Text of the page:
The community needs to fundamentally rethink the standards for this sort of behavior
Given that these are merely a fraction of the flood of controversies that have plagued Smash since the release of Ultimate — a period that also saw explosive growth, as is common with the release of a new entry in such a beloved series — some in the community have started to take drastic steps. Near the beginning of 2019, a Twitter account dubbed “SSBConductPanel” emerged from the electronic ether to publish a “Code of Conduct” that many prominent tournament organizers had agreed to follow.
The goal of the code was simple: where many organizers had doled out punishments to disruptive or toxic players in the past, the standards would often differ dramatically from tournament to tournament, and there was little in the way of coordination between different regions to report problem players to one another. It’s a problem that former organizer Louie “PhDLouie” Limas says he dealt with more than once as the coordinator for Full Bloom, a major Smash tournament held in Bloomington, Indiana. Limas isn’t directly involved with the Conduct Panel, but as a tournament organizer, he views its mission as long-overdue and absolutely paramount for the long-term health of the community.
“We never really had that many major issues at Full Bloom, because me and the rest of the major TO’s in Indiana were always in a groupchat,” he says. “If there was an issue with a player in the south of the state, for example, I would know about it, and we would be able to suspend or ban that player if needed. But when it comes to something going on in another region, it’s much harder to keep up with all those players, and the punishments would be different. Having a centralized body to take care of that sort of thing is definitely going to help the game, but it’s going to be challenging to implement in some cases. But overall, I think they’re doing a good job.”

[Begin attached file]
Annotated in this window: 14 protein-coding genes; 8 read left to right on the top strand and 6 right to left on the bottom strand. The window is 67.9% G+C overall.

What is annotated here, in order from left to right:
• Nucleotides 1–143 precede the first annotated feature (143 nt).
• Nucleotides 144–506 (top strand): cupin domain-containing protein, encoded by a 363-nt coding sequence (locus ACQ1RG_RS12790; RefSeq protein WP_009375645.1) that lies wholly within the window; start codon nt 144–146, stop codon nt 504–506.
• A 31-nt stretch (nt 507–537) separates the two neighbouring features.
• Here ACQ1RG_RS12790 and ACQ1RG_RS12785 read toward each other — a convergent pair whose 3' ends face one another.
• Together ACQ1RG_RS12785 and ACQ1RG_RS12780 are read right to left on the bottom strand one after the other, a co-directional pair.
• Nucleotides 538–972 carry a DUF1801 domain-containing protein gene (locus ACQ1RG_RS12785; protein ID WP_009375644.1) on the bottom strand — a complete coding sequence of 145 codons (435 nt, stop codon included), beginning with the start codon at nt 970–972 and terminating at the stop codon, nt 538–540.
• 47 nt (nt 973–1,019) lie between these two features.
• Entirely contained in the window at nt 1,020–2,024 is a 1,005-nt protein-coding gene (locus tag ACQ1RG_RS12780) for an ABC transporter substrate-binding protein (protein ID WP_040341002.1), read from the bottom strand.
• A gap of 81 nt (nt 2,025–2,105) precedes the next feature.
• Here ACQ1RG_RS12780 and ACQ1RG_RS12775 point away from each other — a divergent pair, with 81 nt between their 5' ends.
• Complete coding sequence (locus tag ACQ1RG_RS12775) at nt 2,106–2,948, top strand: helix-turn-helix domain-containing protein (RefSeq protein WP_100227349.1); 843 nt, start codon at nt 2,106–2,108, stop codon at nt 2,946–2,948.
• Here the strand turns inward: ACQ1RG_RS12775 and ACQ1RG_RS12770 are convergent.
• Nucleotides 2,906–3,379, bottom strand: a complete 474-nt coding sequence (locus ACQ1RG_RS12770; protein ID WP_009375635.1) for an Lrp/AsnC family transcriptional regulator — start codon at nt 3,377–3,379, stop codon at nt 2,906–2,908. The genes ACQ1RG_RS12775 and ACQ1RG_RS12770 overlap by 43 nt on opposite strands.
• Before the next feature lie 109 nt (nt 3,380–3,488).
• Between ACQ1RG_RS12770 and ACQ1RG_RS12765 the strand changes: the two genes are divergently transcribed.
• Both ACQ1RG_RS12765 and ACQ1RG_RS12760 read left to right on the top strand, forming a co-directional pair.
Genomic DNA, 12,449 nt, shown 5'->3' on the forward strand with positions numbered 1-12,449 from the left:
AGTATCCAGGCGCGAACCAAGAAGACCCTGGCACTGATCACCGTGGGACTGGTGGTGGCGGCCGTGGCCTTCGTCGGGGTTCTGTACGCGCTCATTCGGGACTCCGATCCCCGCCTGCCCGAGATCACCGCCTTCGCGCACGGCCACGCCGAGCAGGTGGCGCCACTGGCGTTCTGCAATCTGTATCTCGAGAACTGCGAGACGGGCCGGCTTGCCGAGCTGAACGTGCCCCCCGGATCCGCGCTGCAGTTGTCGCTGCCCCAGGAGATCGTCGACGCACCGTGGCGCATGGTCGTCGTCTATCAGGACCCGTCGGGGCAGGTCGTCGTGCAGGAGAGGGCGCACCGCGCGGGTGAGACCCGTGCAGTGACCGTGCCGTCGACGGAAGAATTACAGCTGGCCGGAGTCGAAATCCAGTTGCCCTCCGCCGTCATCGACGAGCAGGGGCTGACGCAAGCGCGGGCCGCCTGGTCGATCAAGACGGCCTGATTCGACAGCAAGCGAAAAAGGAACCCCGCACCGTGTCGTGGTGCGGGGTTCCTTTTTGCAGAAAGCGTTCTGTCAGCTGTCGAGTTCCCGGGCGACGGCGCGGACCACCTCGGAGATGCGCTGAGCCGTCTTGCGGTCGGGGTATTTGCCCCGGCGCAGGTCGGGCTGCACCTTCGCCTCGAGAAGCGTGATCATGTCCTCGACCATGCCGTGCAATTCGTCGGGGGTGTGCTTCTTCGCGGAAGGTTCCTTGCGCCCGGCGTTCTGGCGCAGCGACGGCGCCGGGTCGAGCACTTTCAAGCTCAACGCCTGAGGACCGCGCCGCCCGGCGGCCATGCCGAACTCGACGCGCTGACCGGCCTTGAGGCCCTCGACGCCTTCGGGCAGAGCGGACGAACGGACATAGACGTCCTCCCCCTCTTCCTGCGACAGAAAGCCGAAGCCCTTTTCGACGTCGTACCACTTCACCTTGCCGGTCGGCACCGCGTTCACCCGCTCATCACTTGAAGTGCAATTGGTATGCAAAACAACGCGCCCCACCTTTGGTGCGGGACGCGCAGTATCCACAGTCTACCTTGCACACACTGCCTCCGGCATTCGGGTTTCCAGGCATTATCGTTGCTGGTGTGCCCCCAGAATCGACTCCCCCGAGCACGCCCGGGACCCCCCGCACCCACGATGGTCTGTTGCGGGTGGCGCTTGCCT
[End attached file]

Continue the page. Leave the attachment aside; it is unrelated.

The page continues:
While the members of the Conduct Panel are anonymous, it does have a public face: Kyle “Dr. Piggy” Nolla, a PhD candidate at Northwestern University who researches the Smash community. As a longtime participant in Smash community events, her own highly negative experiences as a woman in the space led her to study the effects that the stigma of being a gender or sexual minority competitor can have on an individual player’s acquisition of skill, especially for trans and / or nonbinary people.
Nolla describes her experience in no uncertain terms. “Smash is a classic example of ingroup / outgroup behavior,” she says. “If you’re a white guy who loves to play games and maybe you’re a little socially-awkward, maybe you’re a little introverted, the community will accept you, and everything works out. If you’re a woman, or a sexual or gender or any other kind of minority, you’ll be marginalized, people will find reasons to call you a ‘fake gamer,’ and every aspect of your personality will be picked apart by strangers on the internet.”